Lowly but Chosen
Here are a few quotes from and about Pope Francis, the former Archbishop of Buenos Aires, Jorge Mario Cardinal Bergoglio, Archbishop of Buenos Aires. He chose, "Lowly but Chosen," as his Papal motto.
Since I posted the below quotes, which I cobbled together from various sources, the Jesuit magazine America posted Quotes from Pope Francis. America Magazine. March 13, 2013. Their compilation of quotes is better. It shows more of the surrounding context and sounds more powerful.
As Archbishop, he gave up a palace for a small apartment, rode public transportation instead of a chauffeur-driven car and cooked his own meals.
Bergoglio regularly visited the slums that ring Argentina’s capital. He accused fellow church leaders of hypocrisy and forgetting that Jesus bathed lepers and ate with prostitutes.
“Jesus teaches us another way: Go out. Go out and share your testimony. Go out and interact with your brothers. Go out and share. Go out and ask. Become the Word in body as well as spirit,” Bergoglio told Argentina’s priests last year.
"Only someone who has encountered mercy, who has been caressed by the tenderness of mercy, is happy and comfortable with the Lord...The privileged locus of the encounter is the caress of the mercy of Jesus Christ on my sin."
"In front of this merciful embrace–and I continue along the lines of Giussani’s thought–we feel a real desire to respond, to change, to correspond; a new morality arises. We posit the ethical problem, an ethics which is born of the encounter, of this encounter which we have described up to now. Christian morality is not a titanic effort of the will, the effort of someone who decides to be consistent and succeeds, a solitary challenge in the face of the world. No. Christian morality is simply a response. It is the heartfelt response to a surprising, unforeseeable, “unjust” mercy (I shall return to this adjective). The surprising, unforeseeable, “unjust” mercy, using purely human criteria, of one who knows me, knows my betrayals and loves me just the same, appreciates me, embraces me, calls me again, hopes in me, and expects from me. This is why the Christian conception of morality is a revolution; it is not a never falling down but an always getting up again."
"In our ecclesiastical region there are priests who don't baptize the children of single mothers because they weren't conceived in the sanctity of marriage," Bergoglio told his priests. "These are today's hypocrites. Those who clericalize the Church. Those who separate the people of God from salvation. And this poor girl who, rather than returning the child to sender, had the courage to carry it into the world, must wander from parish to parish so that it's baptized!"
"We live in the most unequal part of the world, which has grown the most yet reduced misery the least. The unjust distribution of goods persists, creating a situation of social sin that cries out to Heaven and limits the possibilities of a fuller life for so many of our brothers."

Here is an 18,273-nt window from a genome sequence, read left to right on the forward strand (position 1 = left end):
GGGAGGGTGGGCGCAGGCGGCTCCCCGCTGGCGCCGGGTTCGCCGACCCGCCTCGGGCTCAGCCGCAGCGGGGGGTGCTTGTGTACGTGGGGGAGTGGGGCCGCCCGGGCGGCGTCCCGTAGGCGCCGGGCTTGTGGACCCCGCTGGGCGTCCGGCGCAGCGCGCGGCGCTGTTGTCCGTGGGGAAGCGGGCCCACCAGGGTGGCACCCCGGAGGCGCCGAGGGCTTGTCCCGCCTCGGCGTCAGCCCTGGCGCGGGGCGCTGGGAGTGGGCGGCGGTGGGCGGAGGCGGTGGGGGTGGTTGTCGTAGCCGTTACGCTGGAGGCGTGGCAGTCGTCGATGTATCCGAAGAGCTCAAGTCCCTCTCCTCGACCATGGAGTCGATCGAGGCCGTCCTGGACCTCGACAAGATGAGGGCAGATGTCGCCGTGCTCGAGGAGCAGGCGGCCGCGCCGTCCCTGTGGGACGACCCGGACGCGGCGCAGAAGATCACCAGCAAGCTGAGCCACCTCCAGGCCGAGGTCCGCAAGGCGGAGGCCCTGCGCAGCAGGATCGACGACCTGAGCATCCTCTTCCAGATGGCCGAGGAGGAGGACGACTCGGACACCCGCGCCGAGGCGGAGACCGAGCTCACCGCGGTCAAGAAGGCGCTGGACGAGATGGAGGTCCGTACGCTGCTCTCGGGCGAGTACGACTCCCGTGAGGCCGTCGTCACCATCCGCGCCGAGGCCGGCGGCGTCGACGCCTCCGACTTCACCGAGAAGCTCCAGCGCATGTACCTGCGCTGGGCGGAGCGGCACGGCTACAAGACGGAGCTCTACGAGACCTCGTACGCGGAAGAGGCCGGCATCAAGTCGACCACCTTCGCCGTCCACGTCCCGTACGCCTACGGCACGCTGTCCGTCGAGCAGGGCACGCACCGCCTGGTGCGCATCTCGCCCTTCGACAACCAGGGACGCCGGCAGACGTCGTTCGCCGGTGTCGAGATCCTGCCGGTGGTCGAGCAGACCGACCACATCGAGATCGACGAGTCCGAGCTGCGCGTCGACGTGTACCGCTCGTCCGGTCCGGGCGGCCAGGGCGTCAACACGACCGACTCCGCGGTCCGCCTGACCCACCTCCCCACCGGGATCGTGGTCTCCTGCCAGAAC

"At the last feast of Saint Cayetano, during the sermon, Father Bergoglio told all those who were there in front of him: some of the hundreds of thousands of Argentineans who as every year packed the outlying neighborhood where the shrine stands to ask favors from the saint of bread and work or thank him for those received. “Let me ask you a question: is the Church is a place open only for the good?”; and all in chorus: “Nooo!”. The cardinal, in reply: “Is there room for the bad guys, too?”. And the others, still all together, “Yeeees!!!”. “Do people get thrown out because they’re bad? No, on the contrary, they’re welcomed with more affection. And who taught us that? Jesus taught us. Imagine, then, how patient the heart of God is with all of us”.
"We have to avoid the spiritual sickness of a self-referential church," Bergoglio said recently. "It's true that when you get out into the street, as happens to every man and woman, there can be accidents. However, if the church remains closed in on itself, self-referential, it gets old. Between a church that suffers accidents in the street, and a church that's sick because it's self-referential, I have no doubts about preferring the former."
"On the other hand, to interrogate oneself in the face of these signs, one needs an extremely human capacity, the first one we have as men and women: wonder, the capacity to be amazed, as Giussani calls it, in the last analysis, a child's heart. The beginning of every philosophy is wonder and only wonder leads to knowledge.
"Notice that moral and cultural degradation begin to arise when this capacity for wonder is weakened or cancelled or when it dies. The cultural opiate tends to cancel, weaken, or kill this capacity for wonder. Pope Luciani once said that the drama of contemporary Christianity lies in the fact that it puts categories and norms in the place of wonder. But wonder comes before all categories; it is what leads me to seek, to open myself up; it is what makes the answer - not verbal or conceptual answer - possible for me. If wonder opens me up as a question, the only response is the *encounter*, and only with the encounter is my thirst quenched. And with nothing else it is quenched more." - A Generative Thought